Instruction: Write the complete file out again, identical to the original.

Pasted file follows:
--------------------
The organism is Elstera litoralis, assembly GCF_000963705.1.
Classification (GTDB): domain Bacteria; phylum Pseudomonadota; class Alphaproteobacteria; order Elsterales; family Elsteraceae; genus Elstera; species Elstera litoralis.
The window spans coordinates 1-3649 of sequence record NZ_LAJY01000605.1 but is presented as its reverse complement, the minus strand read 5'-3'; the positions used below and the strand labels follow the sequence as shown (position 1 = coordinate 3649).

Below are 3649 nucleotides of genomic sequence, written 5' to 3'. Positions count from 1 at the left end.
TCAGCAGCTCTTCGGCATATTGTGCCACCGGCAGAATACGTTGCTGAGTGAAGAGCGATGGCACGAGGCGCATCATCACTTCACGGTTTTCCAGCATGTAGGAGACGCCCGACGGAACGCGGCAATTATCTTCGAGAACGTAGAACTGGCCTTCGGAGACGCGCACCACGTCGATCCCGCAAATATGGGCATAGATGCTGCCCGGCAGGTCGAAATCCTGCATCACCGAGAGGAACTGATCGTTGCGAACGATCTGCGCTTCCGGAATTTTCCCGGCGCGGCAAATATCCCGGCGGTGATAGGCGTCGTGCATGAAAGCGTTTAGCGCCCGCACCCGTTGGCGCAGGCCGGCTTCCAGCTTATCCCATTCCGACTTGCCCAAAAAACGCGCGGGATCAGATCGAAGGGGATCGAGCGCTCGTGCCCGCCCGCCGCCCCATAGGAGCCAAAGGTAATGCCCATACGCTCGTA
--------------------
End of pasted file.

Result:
The organism is Elstera litoralis, assembly GCF_000963705.1.
Classification (GTDB): domain Bacteria; phylum Pseudomonadota; class Alphaproteobacteria; order Elsterales; family Elsteraceae; genus Elstera; species Elstera litoralis.
The window spans coordinates 1-3649 of sequence record NZ_LAJY01000605.1 but is presented as its reverse complement, the minus strand read 5'-3'; the positions used below and the strand labels follow the sequence as shown (position 1 = coordinate 3649).

Below are 3649 nucleotides of genomic sequence, written 5' to 3'. Positions count from 1 at the left end.
TCAGCAGCTCTTCGGCATATTGTGCCACCGGCAGAATACGTTGCTGAGTGAAGAGCGATGGCACGAGGCGCATCATCACTTCACGGTTTTCCAGCATGTAGGAGACGCCCGACGGAACGCGGCAATTATCTTCGAGAACGTAGAACTGGCCTTCGGAGACGCGCACCACGTCGATCCCGCAAATATGGGCATAGATGCTGCCCGGCAGGTCGAAATCCTGCATCACCGAGAGGAACTGATCGTTGCGAACGATCTGCGCTTCCGGAATTTTCCCGGCGCGGCAAATATCCCGGCGGTGATAGGCGTCGTGCATGAAAGCGTTTAGCGCCCGCACCCGTTGGCGCAGGCCGGCTTCCAGCTTATCCCATTCCGACTTGCCCAAAAAACGCGCGGGATCAGATCGAAGGGGATCGAGCGCTCGTGCCCGCCCGCCGCCCCATAGGAGCCAAAGGTAATGCCCATACGCTCGTA